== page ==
History of Washington County

 Watauga Association and Washington District

 Washington County, TN, originally came under the jurisdiction of North Carolina. In 1772 settlers living south of the Holston River, on the Watauga and Nolichucky Rivers, within the boundaries of the North Carolina colony, organized the Watauga Association, giving America its first written constitution. In 1775 the Wataugans changed their name to “Washington District.” The main settlements in the Washington District were Watauga, Carter’s Valley, and Nolichucky.

The settlers petitioned for annexation with North Carolina. In 1777 the North Carolina legislature changed the name of Washington District to Washington County, NC. Included within the boundaries of the county was most of present-day Tennessee.

As Washington County, NC and the mother county of Tennessee, Washington County gave rise to Sullivan County, 1779; Greene County, 1783. After statehood, Washington County gave rise to Carter County, 1796. Southern portions of Washington and Carter counties formed Unicoi County in 1875.

State of Franklin

In 1784, North Carolina ceded its western (overmountain) lands to the United States to pay its part of the Revolutionary War debts with the provision that a new state would be formed from these new lands. The same men who formed the Watauga Association did not wait for the formation of the new state. They formed the State of Frankland (Franklin) and chose John Sevier as governor.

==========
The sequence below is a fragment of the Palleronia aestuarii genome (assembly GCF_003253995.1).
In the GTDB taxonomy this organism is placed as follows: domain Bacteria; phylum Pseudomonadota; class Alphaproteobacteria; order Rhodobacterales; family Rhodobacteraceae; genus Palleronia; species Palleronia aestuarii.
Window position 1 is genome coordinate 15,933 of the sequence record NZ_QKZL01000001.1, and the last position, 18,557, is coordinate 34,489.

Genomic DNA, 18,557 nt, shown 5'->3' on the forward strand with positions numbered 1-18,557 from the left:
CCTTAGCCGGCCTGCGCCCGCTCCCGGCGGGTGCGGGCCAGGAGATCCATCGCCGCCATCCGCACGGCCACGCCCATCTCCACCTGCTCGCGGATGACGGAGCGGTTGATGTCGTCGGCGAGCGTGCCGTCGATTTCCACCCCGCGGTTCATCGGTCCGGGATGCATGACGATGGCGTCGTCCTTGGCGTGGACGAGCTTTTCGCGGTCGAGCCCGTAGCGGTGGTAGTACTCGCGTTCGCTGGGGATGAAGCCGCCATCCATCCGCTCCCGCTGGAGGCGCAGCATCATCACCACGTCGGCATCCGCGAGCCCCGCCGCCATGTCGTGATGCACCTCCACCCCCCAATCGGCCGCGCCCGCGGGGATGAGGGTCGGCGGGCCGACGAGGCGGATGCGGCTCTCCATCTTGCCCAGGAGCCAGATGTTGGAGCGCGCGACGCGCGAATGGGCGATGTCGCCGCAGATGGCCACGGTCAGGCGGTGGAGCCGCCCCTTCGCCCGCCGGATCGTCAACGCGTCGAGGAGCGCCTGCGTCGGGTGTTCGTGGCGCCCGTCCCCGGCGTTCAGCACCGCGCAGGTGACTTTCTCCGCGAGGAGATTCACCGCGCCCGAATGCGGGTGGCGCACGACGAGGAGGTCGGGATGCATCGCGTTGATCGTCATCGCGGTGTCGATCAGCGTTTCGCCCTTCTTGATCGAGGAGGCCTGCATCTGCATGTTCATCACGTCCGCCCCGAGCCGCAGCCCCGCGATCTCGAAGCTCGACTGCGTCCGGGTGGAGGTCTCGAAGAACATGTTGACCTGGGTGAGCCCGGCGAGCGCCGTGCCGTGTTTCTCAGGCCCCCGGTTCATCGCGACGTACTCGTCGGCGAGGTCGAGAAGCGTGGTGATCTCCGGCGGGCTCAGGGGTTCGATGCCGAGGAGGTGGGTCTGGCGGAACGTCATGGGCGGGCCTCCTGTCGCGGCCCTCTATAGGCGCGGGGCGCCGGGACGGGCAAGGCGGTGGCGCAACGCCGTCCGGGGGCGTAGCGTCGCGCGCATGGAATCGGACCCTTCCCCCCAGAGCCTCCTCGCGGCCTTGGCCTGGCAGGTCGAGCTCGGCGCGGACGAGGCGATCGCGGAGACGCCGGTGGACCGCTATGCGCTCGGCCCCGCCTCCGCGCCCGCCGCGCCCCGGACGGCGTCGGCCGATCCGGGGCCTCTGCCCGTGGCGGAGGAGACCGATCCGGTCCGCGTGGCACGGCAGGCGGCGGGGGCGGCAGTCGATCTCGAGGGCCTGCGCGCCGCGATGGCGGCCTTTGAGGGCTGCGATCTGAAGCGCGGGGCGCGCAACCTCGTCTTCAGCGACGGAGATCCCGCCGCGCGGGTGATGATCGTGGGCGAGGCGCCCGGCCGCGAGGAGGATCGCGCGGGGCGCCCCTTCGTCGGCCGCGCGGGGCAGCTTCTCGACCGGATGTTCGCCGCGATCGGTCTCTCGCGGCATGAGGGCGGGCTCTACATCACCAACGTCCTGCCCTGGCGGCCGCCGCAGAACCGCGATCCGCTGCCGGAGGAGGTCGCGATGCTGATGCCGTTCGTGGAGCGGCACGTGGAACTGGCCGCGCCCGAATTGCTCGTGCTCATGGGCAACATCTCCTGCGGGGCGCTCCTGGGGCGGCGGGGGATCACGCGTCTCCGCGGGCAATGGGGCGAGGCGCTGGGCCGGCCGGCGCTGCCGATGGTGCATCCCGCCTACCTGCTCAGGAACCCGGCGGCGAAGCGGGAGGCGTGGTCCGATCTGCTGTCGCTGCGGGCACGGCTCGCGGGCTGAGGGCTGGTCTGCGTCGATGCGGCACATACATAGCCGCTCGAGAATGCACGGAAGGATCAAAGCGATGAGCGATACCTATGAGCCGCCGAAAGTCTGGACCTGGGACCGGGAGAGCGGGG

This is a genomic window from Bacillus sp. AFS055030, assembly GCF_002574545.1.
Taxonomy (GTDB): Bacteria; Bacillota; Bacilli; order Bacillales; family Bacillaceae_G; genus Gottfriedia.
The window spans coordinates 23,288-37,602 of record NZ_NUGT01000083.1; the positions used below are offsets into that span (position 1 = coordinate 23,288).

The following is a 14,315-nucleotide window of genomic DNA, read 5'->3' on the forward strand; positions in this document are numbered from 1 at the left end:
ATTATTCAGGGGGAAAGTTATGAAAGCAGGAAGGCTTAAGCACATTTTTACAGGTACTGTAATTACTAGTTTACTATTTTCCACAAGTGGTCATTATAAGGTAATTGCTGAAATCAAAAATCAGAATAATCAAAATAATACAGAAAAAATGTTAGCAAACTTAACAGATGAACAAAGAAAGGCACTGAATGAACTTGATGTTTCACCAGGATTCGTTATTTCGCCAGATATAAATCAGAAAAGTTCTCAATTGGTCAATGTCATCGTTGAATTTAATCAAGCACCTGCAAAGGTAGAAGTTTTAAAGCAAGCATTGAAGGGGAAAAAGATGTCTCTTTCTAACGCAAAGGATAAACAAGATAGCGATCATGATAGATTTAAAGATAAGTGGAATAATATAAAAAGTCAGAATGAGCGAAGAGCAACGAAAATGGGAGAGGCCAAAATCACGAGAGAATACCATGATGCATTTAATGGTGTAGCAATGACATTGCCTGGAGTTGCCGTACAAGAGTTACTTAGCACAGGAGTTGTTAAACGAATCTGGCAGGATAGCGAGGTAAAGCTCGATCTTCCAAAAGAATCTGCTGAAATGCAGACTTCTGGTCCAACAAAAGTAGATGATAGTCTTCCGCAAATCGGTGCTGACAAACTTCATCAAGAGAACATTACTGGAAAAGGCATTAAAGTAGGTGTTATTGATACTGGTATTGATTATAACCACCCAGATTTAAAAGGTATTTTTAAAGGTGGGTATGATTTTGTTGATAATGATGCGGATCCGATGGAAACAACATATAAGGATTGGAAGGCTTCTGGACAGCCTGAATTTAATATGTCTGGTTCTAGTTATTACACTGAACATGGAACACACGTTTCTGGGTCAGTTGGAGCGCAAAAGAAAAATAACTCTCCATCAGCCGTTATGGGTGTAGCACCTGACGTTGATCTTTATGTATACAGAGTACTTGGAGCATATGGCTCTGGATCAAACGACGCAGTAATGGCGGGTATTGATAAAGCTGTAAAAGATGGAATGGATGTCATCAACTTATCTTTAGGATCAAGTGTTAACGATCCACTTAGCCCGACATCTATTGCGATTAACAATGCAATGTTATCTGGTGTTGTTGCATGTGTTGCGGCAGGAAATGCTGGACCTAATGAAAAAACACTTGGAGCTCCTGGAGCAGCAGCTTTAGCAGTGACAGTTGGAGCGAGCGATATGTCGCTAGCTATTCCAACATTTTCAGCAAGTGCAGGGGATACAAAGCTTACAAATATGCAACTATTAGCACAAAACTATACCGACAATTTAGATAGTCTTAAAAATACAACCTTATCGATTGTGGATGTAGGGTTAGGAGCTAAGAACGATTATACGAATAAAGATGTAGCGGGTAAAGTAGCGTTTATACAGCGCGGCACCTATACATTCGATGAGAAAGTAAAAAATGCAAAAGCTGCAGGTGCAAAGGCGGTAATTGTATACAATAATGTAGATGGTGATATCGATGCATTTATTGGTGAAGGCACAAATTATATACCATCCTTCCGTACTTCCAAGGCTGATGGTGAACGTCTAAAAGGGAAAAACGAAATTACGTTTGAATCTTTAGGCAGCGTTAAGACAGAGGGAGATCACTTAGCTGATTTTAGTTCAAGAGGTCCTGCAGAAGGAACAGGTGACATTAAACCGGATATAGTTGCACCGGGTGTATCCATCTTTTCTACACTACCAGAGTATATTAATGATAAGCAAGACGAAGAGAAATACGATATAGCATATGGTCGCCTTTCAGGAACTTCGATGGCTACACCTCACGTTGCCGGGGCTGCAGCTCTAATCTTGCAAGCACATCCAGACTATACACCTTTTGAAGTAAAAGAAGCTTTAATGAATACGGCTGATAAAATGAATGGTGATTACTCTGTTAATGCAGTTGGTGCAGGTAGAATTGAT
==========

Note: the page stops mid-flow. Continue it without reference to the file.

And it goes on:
Both the State of Franklin and North Carolina’s Washington County claimed the overmountain country and both had functional governments that issued marriage licenses, probate wills and deeds. North Carolina appointed Col. John Tipton as senator. The Battle of the Lost State of Franklin in 1788 at Tipton’s farm was the death knell for the State of Franklin.

Southwest Territory

North Carolina ceded the state’s western lands to the federal government in 1790, forming the “Territory of the Unites States, South of the River Ohio” (Southwest Territory). The area included all of that which became the state of Tennessee. President George Washington appointed William Blount as governor. Blount lived with the William Cobb family at Rocky Mount (in Sullivan County near the Washington County line) for a short time before moving to Knoxville. Census taken in 1795 indicated a population of 77,262. A vote for statehood was taken and the State of Tennessee was admitted into the Union by the U.S. Legislature on June 1, 1796.

Because of boundary changes, researchers need to be mindful of these changes and other neighboring counties when looking for ancestors.

For more information, see FamilySearch Wiki  and the Tennessee Encyclopedia of History and Culture.